Sometimes a crisis fosters greater innovation and risk-taking in organizations…and that’s a good thing. As exhibit A check out the latest developments at Ford, which is making some impressive strides in social media.

Ford’s comprehensive efforts include posting content and commentaries on sites ranging  from YouTube and Facebook to Twitter and Flickr. Nothing revolutionary there, but they’re apparently also allowing unusual freedom on how their content is used – notably allowing folks to share and adapt photos and videos. And they’ve recruited a number of consumer bloggers to drive their cars and provide updates – with no apparent restrictions on content. Perhaps the  smartest thing they’ve done is to develop a social media hub – The Ford Story – which acts as an online clearing house for the various platforms and features links to relevant third-party sites and content. Ford is also working to enlist employees in the online outreach, hoping most of them will act as advocates for the company and its products.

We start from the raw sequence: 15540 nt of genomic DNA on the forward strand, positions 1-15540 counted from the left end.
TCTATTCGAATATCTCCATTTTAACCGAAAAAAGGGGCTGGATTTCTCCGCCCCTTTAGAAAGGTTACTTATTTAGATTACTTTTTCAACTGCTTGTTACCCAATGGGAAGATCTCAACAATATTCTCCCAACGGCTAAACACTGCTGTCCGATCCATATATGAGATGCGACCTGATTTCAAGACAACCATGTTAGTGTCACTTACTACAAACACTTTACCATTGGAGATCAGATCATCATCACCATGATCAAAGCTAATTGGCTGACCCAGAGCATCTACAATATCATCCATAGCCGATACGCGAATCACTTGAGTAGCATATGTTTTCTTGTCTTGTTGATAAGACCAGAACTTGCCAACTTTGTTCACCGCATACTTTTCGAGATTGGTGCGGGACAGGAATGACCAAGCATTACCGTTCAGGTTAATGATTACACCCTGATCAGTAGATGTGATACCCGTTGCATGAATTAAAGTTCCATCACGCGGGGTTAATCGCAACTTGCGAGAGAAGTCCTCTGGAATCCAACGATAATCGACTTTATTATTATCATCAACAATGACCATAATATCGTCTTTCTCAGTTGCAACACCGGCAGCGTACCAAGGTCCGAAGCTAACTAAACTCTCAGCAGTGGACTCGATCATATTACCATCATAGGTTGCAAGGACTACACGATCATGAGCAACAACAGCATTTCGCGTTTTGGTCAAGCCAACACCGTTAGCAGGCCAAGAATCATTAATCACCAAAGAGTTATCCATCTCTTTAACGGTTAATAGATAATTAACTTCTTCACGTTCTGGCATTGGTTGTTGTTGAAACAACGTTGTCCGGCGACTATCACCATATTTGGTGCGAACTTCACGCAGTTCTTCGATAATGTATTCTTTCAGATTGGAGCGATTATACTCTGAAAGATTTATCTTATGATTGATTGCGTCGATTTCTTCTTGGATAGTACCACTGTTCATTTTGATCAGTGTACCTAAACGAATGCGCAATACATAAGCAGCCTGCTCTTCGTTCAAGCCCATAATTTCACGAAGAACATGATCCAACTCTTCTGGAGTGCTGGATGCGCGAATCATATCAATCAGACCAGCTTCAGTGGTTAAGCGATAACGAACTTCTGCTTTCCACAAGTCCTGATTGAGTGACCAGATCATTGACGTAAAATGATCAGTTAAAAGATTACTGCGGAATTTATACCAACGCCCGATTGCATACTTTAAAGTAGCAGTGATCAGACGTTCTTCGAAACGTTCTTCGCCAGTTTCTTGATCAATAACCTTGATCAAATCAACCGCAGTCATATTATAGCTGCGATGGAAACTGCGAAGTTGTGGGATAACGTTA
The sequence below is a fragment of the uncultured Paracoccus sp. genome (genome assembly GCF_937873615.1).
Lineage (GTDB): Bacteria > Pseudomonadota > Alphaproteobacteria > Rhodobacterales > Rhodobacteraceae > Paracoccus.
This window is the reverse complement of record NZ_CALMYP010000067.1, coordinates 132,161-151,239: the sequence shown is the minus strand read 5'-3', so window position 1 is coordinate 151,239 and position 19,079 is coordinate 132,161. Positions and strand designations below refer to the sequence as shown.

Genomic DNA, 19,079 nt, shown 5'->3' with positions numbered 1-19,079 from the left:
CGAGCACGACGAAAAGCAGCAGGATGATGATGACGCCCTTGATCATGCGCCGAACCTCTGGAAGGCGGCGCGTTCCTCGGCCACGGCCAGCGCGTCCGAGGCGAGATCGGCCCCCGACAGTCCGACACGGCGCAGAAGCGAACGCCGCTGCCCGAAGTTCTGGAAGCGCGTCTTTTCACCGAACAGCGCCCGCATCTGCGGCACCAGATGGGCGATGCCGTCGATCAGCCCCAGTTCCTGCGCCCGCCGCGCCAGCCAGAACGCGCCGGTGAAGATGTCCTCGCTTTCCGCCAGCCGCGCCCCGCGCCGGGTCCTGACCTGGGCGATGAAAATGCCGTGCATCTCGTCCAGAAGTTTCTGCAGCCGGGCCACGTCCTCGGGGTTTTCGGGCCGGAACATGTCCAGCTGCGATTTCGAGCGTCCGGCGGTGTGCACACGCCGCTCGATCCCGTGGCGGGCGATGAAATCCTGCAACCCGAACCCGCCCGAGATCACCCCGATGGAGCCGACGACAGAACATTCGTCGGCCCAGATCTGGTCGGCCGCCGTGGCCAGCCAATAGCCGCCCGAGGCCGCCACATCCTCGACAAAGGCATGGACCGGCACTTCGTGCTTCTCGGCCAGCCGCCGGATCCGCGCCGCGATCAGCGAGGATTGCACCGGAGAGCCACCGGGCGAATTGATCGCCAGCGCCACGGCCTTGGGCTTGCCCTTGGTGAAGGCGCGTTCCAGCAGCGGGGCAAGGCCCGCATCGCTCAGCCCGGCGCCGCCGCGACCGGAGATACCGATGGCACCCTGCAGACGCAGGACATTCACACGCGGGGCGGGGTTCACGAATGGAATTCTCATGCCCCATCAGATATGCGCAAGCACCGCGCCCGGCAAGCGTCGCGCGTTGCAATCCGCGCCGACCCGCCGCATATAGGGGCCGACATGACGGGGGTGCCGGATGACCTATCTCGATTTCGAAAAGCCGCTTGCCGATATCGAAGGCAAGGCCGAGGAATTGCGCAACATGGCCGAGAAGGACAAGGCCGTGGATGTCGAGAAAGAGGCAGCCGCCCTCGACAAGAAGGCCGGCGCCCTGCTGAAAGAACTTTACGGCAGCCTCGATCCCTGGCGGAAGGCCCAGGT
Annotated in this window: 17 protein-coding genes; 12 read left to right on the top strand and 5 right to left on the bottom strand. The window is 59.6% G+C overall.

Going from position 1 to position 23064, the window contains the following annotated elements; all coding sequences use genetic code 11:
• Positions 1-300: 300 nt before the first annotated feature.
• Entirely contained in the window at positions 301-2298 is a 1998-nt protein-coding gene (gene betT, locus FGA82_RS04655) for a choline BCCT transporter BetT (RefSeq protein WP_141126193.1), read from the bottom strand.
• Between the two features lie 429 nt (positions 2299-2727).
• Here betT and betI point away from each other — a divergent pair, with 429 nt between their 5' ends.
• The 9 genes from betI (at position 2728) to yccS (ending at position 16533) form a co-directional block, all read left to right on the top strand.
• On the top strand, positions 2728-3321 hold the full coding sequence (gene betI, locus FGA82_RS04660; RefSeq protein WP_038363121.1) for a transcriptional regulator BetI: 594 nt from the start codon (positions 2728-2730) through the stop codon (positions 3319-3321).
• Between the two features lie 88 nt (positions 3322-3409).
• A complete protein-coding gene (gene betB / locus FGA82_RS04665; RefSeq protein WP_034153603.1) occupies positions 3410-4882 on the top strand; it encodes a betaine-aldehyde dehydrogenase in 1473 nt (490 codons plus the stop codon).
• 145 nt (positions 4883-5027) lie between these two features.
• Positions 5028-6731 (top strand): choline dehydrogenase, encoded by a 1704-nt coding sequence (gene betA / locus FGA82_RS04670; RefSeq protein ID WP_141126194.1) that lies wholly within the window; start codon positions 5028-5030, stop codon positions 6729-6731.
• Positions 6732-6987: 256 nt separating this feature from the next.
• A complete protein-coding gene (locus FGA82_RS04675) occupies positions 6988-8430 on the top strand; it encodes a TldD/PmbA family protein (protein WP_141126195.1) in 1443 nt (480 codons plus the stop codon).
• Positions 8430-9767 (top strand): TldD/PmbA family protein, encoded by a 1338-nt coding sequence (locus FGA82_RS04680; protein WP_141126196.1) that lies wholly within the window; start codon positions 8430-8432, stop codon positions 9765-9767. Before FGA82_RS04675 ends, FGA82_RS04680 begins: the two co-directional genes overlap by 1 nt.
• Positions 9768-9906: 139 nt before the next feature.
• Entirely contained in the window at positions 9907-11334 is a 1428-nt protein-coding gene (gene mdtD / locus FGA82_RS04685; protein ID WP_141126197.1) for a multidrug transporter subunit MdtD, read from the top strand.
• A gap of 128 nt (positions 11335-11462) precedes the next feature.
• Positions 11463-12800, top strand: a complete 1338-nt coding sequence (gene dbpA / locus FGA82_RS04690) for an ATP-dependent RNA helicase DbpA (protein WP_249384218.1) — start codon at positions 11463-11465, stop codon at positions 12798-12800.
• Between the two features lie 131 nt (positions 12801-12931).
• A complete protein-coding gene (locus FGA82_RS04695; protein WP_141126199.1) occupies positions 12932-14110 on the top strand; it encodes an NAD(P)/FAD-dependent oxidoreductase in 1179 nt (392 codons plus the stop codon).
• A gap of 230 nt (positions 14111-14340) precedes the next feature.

Though some critics say Ford’s recent efforts are not perfect (can they be?) you can’t argue with the strong effort and intent. In fact, Ford’s digital communication manager himself answers some of these criticisms on various blogs. Nice touch. Implicit in this campaign is an understanding that consumers ultimately own the reputation of a company…no matter how much a company would wish otherwise. Ford may become a great case study of rehabilitating a brand through dialog and crowd-sourcing rather than  just traditional marketing and advertising.

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